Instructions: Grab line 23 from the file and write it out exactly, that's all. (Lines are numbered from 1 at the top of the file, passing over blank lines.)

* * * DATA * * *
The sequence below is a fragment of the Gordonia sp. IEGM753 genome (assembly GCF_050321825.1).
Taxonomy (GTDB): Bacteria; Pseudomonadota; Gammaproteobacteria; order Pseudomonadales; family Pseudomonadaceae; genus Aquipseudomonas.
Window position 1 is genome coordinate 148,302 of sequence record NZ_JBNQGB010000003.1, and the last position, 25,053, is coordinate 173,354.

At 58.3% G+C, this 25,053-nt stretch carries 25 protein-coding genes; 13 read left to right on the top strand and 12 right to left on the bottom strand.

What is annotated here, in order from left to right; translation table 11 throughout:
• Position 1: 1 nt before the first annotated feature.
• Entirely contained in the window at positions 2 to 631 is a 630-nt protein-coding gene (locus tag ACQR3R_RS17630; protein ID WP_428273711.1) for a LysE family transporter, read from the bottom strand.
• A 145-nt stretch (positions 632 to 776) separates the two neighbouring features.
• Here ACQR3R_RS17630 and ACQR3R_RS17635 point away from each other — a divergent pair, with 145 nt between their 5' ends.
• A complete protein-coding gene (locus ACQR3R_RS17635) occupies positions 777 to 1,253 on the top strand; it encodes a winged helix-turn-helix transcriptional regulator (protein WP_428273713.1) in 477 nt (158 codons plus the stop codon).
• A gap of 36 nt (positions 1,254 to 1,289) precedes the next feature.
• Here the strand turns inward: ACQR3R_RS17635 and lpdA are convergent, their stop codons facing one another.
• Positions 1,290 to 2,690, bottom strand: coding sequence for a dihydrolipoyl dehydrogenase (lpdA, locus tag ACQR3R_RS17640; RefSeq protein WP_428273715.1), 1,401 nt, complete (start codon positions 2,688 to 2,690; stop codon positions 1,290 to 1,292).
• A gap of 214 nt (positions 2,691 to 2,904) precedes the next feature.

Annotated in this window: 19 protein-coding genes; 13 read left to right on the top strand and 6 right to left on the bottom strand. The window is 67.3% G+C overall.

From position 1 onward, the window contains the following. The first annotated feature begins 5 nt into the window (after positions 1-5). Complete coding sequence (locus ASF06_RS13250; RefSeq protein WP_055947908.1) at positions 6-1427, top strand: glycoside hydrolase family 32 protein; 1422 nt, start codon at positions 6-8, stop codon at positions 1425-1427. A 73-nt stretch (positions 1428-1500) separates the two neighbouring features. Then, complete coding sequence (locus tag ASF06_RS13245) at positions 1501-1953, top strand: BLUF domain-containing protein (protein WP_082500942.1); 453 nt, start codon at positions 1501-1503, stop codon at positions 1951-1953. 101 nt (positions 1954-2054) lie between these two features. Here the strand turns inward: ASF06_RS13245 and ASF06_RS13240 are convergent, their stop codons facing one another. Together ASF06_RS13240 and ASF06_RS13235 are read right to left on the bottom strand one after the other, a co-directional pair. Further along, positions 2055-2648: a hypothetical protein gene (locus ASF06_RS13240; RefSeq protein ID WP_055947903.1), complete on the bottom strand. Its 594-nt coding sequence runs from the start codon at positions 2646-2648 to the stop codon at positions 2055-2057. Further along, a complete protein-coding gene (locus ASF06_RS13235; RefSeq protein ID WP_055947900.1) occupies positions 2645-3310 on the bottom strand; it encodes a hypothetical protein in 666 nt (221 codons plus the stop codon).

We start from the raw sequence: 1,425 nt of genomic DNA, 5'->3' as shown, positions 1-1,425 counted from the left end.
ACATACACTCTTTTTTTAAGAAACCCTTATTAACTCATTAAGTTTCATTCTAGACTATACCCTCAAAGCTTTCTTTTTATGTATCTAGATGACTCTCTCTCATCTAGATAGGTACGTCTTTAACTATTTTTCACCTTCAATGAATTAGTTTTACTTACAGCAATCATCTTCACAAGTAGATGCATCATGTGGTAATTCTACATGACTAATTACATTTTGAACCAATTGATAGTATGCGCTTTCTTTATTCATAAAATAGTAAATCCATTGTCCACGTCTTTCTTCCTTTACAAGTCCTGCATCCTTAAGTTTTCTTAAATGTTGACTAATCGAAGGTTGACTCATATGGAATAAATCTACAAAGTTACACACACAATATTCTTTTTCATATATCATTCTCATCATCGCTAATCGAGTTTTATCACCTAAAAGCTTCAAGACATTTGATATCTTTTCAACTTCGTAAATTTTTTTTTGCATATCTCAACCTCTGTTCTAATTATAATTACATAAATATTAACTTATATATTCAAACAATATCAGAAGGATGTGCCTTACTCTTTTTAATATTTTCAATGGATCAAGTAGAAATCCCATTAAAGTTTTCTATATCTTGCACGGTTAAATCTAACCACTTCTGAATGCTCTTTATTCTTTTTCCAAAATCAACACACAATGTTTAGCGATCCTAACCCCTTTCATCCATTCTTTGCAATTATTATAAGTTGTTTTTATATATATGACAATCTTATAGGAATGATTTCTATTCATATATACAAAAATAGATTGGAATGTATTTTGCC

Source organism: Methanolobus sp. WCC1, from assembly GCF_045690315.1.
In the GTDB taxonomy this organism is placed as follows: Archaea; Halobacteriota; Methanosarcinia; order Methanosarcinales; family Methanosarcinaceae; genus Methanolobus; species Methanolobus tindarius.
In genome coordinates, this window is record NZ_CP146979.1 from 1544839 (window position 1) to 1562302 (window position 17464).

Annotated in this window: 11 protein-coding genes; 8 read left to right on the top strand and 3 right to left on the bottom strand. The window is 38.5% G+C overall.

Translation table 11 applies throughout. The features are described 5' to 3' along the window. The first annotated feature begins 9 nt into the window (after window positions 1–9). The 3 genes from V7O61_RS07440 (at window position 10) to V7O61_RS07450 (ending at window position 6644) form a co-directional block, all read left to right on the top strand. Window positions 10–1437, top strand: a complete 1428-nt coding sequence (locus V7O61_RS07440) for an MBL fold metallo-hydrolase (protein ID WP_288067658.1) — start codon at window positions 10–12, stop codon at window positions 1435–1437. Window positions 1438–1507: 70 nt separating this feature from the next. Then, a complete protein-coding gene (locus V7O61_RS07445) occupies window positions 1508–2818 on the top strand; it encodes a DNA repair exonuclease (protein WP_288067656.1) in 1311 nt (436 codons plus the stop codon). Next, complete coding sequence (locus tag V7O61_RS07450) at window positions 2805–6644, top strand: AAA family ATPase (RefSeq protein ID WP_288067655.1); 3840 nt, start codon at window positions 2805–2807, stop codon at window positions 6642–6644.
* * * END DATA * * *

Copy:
Translation table 11 applies throughout. The features are described 5' to 3' along the window. The first annotated feature begins 9 nt into the window (after window positions 1–9). The 3 genes from V7O61_RS07440 (at window position 10) to V7O61_RS07450 (ending at window position 6644) form a co-directional block, all read left to right on the top strand. Window positions 10–1437, top strand: a complete 1428-nt coding sequence (locus V7O61_RS07440) for an MBL fold metallo-hydrolase (protein ID WP_288067658.1) — start codon at window positions 10–12, stop codon at window positions 1435–1437. Window positions 1438–1507: 70 nt separating this feature from the next. Then, a complete protein-coding gene (locus V7O61_RS07445) occupies window positions 1508–2818 on the top strand; it encodes a DNA repair exonuclease (protein WP_288067656.1) in 1311 nt (436 codons plus the stop codon). Next, complete coding sequence (locus tag V7O61_RS07450) at window positions 2805–6644, top strand: AAA family ATPase (RefSeq protein ID WP_288067655.1); 3840 nt, start codon at window positions 2805–2807, stop codon at window positions 6642–6644.